So, what conclusions are drawn from the Solar Futures Study? The first is the one that made all those headlines. Here’s what it says directly:

“Our decarbonization scenarios envision greater expansion of solar, wind, energy storage, and electric transmission infrastructure. In 2020, about 80 gigawatts (GW) of solar, powered around 3% of U.S. electricity demand. By 2035, the decarbonization scenarios envision cumulative deployment of 760-1,000 GW, serving 37%-42% of electricity demand. By 2050, those scenarios envision cumulative deployment of 1,050-1,570 GW, serving 44%-45% of electricity demand on an energy (MWh) basis.”

To backtrack, this conclusion is only the outcome of the study’s stated decarbonization scenario, which is the scenario modeled with the outcome of reaching 95% reduction in carbon dioxide levels by 2035 and a 100% carbon-free grid by 2050. Under this scenario, the government would enact aggressive policy measures (whether carbon taxes, tax incentives, mandates, or otherwise) and the market situation is assumed to respond with the highest possible cost reduction for associated technologies. This outcome is looking at what could happen should the full court press be placed from every angle with the explicit goal to decarbonize the grid, which includes investment in not only solar but also supportive technologies like grid modernization and expansion, energy storage deployment, and more.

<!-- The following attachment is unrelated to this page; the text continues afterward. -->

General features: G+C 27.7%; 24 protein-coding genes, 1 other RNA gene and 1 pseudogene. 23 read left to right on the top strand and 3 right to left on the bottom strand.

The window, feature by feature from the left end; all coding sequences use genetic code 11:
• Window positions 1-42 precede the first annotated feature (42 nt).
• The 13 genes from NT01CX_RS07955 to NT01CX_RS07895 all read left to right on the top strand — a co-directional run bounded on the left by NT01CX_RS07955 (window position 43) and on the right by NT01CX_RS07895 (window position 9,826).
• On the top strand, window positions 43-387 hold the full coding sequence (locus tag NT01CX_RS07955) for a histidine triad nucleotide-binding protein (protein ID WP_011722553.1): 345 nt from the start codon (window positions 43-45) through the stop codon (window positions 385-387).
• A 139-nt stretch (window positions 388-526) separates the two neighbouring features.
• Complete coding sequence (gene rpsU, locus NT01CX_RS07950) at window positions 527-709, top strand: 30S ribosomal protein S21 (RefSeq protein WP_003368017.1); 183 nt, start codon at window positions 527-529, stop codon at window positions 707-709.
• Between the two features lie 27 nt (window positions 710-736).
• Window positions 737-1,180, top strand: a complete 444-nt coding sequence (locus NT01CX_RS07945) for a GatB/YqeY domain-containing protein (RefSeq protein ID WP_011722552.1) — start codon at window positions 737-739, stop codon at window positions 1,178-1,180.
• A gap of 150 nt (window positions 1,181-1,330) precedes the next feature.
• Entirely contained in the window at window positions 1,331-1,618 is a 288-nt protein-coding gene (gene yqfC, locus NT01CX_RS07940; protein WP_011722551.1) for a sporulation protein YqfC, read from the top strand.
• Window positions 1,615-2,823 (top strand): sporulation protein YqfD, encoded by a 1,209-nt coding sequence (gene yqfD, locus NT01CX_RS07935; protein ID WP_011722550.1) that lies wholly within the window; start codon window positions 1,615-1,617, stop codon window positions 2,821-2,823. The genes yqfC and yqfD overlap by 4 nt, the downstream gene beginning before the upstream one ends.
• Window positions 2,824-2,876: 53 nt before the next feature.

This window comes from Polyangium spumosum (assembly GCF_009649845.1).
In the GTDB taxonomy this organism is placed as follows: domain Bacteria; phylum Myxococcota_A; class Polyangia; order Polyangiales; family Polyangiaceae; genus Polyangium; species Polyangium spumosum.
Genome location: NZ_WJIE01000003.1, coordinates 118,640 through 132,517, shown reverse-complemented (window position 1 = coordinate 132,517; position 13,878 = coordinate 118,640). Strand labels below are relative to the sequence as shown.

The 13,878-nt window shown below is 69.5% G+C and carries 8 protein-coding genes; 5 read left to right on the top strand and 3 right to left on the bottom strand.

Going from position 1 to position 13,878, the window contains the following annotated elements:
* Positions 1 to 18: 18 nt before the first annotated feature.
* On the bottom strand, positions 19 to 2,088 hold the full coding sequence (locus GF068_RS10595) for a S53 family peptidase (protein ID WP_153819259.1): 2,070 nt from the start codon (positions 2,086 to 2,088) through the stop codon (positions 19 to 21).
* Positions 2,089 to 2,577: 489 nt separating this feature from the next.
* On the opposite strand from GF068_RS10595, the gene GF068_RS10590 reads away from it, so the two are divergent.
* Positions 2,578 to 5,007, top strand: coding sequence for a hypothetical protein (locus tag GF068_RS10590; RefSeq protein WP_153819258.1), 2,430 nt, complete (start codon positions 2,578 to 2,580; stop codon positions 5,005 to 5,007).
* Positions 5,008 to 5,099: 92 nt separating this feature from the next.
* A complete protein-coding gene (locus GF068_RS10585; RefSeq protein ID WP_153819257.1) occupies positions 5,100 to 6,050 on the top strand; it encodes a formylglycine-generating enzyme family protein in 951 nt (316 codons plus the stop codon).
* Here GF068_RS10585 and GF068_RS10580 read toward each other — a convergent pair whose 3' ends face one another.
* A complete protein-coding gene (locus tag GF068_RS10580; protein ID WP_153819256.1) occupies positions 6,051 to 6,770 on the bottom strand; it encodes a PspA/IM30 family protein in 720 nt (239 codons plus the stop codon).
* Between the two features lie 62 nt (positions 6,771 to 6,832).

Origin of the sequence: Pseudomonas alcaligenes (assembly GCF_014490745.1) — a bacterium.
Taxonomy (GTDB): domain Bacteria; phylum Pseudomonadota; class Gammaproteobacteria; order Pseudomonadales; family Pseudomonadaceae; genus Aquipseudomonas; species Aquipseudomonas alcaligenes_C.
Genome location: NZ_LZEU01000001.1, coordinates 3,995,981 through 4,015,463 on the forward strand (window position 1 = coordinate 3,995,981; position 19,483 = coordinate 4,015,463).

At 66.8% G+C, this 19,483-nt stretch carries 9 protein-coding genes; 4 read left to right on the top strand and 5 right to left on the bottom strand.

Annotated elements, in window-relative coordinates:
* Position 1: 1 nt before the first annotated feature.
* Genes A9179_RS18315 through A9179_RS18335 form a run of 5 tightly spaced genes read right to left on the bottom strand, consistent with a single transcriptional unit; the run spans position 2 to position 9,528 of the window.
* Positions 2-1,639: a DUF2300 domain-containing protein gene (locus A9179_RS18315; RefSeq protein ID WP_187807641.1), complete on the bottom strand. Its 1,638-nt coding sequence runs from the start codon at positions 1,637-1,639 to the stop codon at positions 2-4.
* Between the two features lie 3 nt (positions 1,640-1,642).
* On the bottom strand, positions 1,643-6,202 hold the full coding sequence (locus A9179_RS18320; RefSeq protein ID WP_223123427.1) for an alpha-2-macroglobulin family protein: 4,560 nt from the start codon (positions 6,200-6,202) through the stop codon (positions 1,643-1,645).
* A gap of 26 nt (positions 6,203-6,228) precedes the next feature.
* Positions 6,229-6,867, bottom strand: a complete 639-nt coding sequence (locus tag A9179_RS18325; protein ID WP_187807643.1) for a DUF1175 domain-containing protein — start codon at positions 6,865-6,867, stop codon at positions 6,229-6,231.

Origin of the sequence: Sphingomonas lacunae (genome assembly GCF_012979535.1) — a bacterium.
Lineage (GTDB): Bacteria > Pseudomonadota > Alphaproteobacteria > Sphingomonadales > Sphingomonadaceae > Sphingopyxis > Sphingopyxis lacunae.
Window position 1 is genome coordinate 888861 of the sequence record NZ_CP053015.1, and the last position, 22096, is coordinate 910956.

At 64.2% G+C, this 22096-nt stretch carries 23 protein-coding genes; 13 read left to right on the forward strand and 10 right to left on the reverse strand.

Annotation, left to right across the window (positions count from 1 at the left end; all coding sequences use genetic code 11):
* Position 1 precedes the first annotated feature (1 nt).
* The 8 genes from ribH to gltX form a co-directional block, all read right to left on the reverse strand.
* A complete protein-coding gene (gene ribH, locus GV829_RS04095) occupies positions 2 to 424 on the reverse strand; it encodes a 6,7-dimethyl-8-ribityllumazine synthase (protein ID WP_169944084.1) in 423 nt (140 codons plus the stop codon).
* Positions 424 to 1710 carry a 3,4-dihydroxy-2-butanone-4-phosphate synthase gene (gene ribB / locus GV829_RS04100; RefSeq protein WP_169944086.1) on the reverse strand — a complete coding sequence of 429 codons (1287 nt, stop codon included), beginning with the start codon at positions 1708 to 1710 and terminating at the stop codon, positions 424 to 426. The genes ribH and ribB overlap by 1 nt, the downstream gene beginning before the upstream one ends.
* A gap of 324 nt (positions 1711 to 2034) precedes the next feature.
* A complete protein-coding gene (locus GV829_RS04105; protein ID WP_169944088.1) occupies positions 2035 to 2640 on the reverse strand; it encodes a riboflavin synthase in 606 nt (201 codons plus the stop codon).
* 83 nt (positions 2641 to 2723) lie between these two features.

Put another way, the conclusion of 45% solar electricity by 2050 was an outline of what was technologically and economically feasible. This figure did not represent a forecast of what’s necessarily going to happen and it also wasn’t a mandate from the Biden administration that was compelling immediate action towards that goal.

The DOE Futures Study, over 300 pages in length, also digs into many other potential assumptions and outcomes in the U.S. solar sector. Some of the key conclusions of this comprehensive report include:

- The benefits of decarbonizing the grid by 2050 (via solar and other technologies) will cost over $200 billion more than the ‘business-as-usual’ scenario, but the additional costs could be recouped via cost savings from improved air quality, avoided climate damages, and improved public health.

- The economic impact of a modern mobilization towards solar deployment would employ a total of 500,000 to 1.5 million workers, up from today’s solar industry that employs 230,000 Americans.